Yes, I can imagine! I was fine at first with her choice not to drive, because I'm more than happy to drive her. But it does have its complications and my concern is that at some point she's going to be getting rides from friends who might be less capable/responsible than she is.

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Yes, I can imagine! I was fine at first with her choice not to drive, because I'm more than happy to drive her. But it does have its complications and my concern is that at some point she's going to be getting rides from friends who might be less capable/responsible than she is.

 

That is one of the major reasons we taught our kids to drive as early as possible. If they drive, I know they have been taught well and are responsible. I don't want them to be in the position to have to rely on less responsible, or less thoroughly instructed, friends for transportation.

 

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This is ours, but the rationale is that my DH and I go to bed early, so the teens need to be home early enough that waiting up for them is not disruptive to our schedule. Also, nothing good happens after 11!

 

 

 

That is a very odd statement. 

Past 11pm, my kids are: driving home from sports, studying in the library, watching broadcasts of sports events with friends, hanging out talking about books.... Late evening does not mean kids are up to no good.

I know some parents who go to bed before 9pm, and I couldn't imagine making a 17-18 year old senior be home before 9:00 for the sole reason that their parents have to go to bed. One of the BFs parents are early-to-bed people, so as long as they don't have to provide transportation (or supervision at their house) he can stay out later.

 

And PLENTY of good and even great hangs happen after 11, just like any time of day. Bad things happen during the day, too.

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That is a very odd statement. 

Past 11pm, my kids are: driving home from sports, studying in the library, watching broadcasts of sports events with friends, hanging out talking about books.... Late evening does not mean kids are up to no good.

 

Really?

 

It's very common around here, although normally it's stated as "Nothing good happens after midnight." And I have said it to my own kids more than a few times. Not in the literal sense but in the sense of "lots of bad crap happens very late at night that could be avoided if one were home sleeping."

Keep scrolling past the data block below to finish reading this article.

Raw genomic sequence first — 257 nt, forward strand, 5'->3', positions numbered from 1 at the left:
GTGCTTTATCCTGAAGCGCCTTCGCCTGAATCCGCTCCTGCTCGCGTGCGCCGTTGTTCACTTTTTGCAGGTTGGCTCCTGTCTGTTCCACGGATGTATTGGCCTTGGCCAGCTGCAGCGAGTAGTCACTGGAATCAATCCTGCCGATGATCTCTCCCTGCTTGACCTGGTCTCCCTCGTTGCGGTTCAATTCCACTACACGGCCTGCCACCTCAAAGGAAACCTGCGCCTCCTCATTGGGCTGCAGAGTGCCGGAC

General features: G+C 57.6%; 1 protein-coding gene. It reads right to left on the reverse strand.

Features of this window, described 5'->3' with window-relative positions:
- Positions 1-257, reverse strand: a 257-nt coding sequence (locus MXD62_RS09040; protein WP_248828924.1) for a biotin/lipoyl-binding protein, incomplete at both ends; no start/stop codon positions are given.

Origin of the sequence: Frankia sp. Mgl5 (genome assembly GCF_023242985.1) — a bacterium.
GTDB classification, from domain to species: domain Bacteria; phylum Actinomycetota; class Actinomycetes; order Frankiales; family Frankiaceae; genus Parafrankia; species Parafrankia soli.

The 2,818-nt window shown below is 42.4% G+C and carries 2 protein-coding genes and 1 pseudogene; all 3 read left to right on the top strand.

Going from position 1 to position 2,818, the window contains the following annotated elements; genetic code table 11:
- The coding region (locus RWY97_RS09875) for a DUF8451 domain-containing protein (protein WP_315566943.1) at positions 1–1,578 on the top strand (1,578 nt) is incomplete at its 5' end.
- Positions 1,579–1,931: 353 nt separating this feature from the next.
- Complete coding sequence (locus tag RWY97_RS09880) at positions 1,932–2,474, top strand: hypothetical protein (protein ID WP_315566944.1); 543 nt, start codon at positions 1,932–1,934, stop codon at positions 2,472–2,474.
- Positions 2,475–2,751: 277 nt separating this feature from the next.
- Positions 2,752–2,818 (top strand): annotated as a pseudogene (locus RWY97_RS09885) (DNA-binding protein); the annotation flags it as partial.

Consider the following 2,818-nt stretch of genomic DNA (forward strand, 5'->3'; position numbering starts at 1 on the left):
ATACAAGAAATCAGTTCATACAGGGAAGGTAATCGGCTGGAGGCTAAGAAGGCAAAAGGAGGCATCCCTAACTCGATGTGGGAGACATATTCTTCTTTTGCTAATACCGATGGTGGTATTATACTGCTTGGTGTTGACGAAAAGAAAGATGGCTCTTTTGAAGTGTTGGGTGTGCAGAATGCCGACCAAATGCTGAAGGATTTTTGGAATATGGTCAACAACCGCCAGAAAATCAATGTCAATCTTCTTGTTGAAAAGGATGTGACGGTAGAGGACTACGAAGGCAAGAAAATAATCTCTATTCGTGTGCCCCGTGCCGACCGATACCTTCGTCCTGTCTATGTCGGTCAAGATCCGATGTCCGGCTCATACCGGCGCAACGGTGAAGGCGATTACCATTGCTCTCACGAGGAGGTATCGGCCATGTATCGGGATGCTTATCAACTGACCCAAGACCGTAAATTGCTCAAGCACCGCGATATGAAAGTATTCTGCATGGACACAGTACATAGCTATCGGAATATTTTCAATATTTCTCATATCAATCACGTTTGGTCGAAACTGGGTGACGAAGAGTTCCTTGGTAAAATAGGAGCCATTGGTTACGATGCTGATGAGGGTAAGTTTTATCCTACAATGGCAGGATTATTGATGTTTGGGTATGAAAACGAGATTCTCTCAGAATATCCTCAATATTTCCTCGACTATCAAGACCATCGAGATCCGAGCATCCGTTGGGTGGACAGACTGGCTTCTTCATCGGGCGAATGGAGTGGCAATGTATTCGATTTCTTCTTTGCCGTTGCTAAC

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For my oldest her school night (she went to public school) curfew was 10pm unless something was going on.  She rarely went out on school nights unless it was a school or dance function.  She had dance 6 days a week until 9:30/10:00pm.

 

On weekends/non school nights, it was midnight unless something was going on.  The something could be a party at a friends house, a party at school, a dance, celebrating a birthday, a sleep-over, had to catch a later movie than expected.  It didn't matter what it was, just that we knew what was going on.

 

At that age, NJ only allows new drivers to drive until 11pm, so that also had an effect.  If she took her car, she had to be home before the restrictions started.  If she knew she would be later, she had to get a ride.

 

ETA:  I guess it wasn't so much a curfew as those were the times she could be out without us knowing every detail about what she was doing.  Past that, I needed a heads-up especially if she needed a ride.

Edited by Where's Toto?
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Really?

 

It's very common around here, although normally it's stated as "Nothing good happens after midnight." And I have said it to my own kids more than a few times. Not in the literal sense but in the sense of "lots of bad crap happens very late at night that could be avoided if one were home sleeping."

Yes specially if they are in the city. If they are playing board games at their friends house less problems are likely.